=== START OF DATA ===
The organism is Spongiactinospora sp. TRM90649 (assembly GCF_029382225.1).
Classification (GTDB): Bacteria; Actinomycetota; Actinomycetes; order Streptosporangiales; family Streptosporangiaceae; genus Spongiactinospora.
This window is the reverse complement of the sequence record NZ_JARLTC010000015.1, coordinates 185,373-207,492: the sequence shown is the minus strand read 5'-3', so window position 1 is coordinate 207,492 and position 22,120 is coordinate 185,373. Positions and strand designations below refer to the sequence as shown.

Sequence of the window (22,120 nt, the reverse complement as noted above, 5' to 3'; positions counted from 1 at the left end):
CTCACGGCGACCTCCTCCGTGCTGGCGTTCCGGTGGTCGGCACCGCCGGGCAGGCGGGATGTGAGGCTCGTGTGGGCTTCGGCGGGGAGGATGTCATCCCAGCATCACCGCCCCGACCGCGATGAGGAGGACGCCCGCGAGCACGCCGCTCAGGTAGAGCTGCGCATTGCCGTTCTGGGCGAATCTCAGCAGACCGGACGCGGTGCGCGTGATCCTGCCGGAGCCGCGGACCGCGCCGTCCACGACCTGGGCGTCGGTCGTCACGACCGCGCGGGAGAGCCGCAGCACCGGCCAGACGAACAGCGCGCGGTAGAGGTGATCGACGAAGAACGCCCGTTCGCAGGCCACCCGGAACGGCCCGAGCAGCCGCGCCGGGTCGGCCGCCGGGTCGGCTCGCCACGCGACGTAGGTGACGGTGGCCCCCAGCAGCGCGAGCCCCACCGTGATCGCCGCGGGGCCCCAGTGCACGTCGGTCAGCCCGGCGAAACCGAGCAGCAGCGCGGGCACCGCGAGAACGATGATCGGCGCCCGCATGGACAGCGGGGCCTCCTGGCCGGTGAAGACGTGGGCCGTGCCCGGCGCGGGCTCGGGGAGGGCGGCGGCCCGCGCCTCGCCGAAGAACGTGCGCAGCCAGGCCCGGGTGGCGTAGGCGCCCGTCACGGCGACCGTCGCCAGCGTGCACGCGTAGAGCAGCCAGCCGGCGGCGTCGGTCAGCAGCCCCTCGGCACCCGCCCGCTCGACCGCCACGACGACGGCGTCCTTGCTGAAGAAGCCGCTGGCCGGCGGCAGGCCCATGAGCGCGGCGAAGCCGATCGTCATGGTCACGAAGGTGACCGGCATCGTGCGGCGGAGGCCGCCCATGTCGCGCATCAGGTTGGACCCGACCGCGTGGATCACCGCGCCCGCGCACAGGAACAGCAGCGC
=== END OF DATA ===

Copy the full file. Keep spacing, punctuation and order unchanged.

The organism is Spongiactinospora sp. TRM90649 (assembly GCF_029382225.1).
Classification (GTDB): Bacteria; Actinomycetota; Actinomycetes; order Streptosporangiales; family Streptosporangiaceae; genus Spongiactinospora.
This window is the reverse complement of the sequence record NZ_JARLTC010000015.1, coordinates 185,373-207,492: the sequence shown is the minus strand read 5'-3', so window position 1 is coordinate 207,492 and position 22,120 is coordinate 185,373. Positions and strand designations below refer to the sequence as shown.

Sequence of the window (22,120 nt, the reverse complement as noted above, 5' to 3'; positions counted from 1 at the left end):
CTCACGGCGACCTCCTCCGTGCTGGCGTTCCGGTGGTCGGCACCGCCGGGCAGGCGGGATGTGAGGCTCGTGTGGGCTTCGGCGGGGAGGATGTCATCCCAGCATCACCGCCCCGACCGCGATGAGGAGGACGCCCGCGAGCACGCCGCTCAGGTAGAGCTGCGCATTGCCGTTCTGGGCGAATCTCAGCAGACCGGACGCGGTGCGCGTGATCCTGCCGGAGCCGCGGACCGCGCCGTCCACGACCTGGGCGTCGGTCGTCACGACCGCGCGGGAGAGCCGCAGCACCGGCCAGACGAACAGCGCGCGGTAGAGGTGATCGACGAAGAACGCCCGTTCGCAGGCCACCCGGAACGGCCCGAGCAGCCGCGCCGGGTCGGCCGCCGGGTCGGCTCGCCACGCGACGTAGGTGACGGTGGCCCCCAGCAGCGCGAGCCCCACCGTGATCGCCGCGGGGCCCCAGTGCACGTCGGTCAGCCCGGCGAAACCGAGCAGCAGCGCGGGCACCGCGAGAACGATGATCGGCGCCCGCATGGACAGCGGGGCCTCCTGGCCGGTGAAGACGTGGGCCGTGCCCGGCGCGGGCTCGGGGAGGGCGGCGGCCCGCGCCTCGCCGAAGAACGTGCGCAGCCAGGCCCGGGTGGCGTAGGCGCCCGTCACGGCGACCGTCGCCAGCGTGCACGCGTAGAGCAGCCAGCCGGCGGCGTCGGTCAGCAGCCCCTCGGCACCCGCCCGCTCGACCGCCACGACGACGGCGTCCTTGCTGAAGAAGCCGCTGGCCGGCGGCAGGCCCATGAGCGCGGCGAAGCCGATCGTCATGGTCACGAAGGTGACCGGCATCGTGCGGCGGAGGCCGCCCATGTCGCGCATCAGGTTGGACCCGACCGCGTGGATCACCGCGCCCGCGCACAGGAACAGCAGCGC